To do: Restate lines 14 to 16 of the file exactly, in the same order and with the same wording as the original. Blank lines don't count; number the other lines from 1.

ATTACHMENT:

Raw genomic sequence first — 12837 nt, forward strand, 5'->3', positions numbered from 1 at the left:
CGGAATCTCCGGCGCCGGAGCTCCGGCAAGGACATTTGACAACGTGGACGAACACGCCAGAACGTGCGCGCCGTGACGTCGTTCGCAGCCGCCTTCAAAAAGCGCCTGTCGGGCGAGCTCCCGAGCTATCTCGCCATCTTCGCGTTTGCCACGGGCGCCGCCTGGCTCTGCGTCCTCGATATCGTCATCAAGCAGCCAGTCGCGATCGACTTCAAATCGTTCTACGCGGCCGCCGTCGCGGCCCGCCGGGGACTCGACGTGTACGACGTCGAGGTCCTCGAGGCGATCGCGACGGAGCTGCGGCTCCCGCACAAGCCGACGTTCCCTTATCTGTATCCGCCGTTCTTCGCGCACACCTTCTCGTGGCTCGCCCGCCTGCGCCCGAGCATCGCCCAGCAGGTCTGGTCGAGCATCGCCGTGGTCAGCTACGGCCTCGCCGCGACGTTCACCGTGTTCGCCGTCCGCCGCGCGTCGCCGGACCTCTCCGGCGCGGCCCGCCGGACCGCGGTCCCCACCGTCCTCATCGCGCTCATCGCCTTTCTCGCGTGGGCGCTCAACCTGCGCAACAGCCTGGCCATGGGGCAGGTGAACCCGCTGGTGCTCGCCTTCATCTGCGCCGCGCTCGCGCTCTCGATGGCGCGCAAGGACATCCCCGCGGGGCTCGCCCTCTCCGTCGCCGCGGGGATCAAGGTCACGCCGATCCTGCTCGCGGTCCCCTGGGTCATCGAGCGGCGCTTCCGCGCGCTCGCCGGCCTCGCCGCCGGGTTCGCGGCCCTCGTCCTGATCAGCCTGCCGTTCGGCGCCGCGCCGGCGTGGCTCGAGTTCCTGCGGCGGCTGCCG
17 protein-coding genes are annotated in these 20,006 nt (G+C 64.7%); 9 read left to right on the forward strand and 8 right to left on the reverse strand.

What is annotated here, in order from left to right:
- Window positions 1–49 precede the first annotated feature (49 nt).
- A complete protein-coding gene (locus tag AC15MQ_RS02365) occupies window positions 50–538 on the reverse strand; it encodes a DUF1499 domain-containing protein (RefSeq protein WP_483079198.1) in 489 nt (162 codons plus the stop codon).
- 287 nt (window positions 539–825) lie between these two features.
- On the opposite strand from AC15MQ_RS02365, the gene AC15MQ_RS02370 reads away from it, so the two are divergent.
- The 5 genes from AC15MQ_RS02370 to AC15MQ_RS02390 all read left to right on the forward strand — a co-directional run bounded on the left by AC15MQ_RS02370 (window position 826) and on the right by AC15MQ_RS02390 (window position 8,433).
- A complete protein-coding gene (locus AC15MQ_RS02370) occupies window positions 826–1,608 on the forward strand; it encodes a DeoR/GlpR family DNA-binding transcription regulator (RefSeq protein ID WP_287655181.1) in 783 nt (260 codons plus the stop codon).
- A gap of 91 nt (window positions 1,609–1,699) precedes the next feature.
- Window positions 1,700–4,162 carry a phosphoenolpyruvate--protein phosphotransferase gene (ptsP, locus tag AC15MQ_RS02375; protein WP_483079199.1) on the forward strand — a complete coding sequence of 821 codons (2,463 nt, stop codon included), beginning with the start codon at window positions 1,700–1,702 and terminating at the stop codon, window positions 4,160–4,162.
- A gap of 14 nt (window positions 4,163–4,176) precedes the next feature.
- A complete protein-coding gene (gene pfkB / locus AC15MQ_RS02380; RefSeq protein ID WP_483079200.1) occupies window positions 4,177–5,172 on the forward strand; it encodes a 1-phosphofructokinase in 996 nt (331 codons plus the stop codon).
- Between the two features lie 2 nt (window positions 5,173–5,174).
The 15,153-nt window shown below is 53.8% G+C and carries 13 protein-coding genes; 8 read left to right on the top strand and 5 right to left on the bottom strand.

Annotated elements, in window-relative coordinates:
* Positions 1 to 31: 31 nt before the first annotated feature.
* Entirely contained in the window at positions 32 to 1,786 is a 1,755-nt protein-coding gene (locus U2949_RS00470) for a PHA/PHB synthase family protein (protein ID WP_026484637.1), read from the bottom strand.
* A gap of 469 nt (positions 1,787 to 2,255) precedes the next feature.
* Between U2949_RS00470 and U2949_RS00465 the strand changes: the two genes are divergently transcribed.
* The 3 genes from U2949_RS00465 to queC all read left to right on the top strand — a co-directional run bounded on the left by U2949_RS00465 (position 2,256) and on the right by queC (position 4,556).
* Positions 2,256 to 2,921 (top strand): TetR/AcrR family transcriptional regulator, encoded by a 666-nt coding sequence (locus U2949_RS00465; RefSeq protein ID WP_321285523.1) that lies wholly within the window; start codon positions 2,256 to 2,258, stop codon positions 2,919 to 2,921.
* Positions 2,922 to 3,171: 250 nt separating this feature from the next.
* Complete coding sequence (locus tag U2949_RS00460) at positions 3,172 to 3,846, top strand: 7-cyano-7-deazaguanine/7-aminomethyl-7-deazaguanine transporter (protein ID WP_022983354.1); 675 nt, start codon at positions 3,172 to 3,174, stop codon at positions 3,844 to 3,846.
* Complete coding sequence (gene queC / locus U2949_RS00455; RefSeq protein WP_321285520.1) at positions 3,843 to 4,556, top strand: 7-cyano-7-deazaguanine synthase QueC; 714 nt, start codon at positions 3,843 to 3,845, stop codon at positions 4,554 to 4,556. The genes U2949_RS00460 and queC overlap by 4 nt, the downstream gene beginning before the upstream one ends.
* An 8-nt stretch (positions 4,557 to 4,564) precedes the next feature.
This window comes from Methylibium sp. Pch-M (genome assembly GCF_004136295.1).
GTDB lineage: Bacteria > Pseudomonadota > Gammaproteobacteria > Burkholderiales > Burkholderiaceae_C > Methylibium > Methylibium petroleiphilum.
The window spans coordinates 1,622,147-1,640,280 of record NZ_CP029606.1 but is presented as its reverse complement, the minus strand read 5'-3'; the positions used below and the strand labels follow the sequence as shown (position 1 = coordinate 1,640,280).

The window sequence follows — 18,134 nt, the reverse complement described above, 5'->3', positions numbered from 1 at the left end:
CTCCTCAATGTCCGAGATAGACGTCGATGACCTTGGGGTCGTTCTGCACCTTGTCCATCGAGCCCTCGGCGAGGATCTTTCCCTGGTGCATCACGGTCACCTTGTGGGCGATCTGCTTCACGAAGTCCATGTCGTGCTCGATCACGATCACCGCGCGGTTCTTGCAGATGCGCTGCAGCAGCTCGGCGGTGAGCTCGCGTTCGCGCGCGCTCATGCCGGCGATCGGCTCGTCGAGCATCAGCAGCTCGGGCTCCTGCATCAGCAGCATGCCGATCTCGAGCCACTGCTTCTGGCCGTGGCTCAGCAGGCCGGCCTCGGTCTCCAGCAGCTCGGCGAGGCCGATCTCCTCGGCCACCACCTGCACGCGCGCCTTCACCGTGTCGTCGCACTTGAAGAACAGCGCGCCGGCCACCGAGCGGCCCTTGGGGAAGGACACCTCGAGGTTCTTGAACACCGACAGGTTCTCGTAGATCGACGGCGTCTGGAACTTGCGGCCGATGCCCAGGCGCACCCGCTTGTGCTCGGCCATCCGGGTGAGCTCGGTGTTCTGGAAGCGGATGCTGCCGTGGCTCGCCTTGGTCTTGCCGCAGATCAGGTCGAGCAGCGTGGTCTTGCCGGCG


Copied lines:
- A complete protein-coding gene (gene pfkB / locus AC15MQ_RS02380; RefSeq protein ID WP_483079200.1) occupies window positions 4,177–5,172 on the forward strand; it encodes a 1-phosphofructokinase in 996 nt (331 codons plus the stop codon).
- Between the two features lie 2 nt (window positions 5,173–5,174).
The 15,153-nt window shown below is 53.8% G+C and carries 13 protein-coding genes; 8 read left to right on the top strand and 5 right to left on the bottom strand.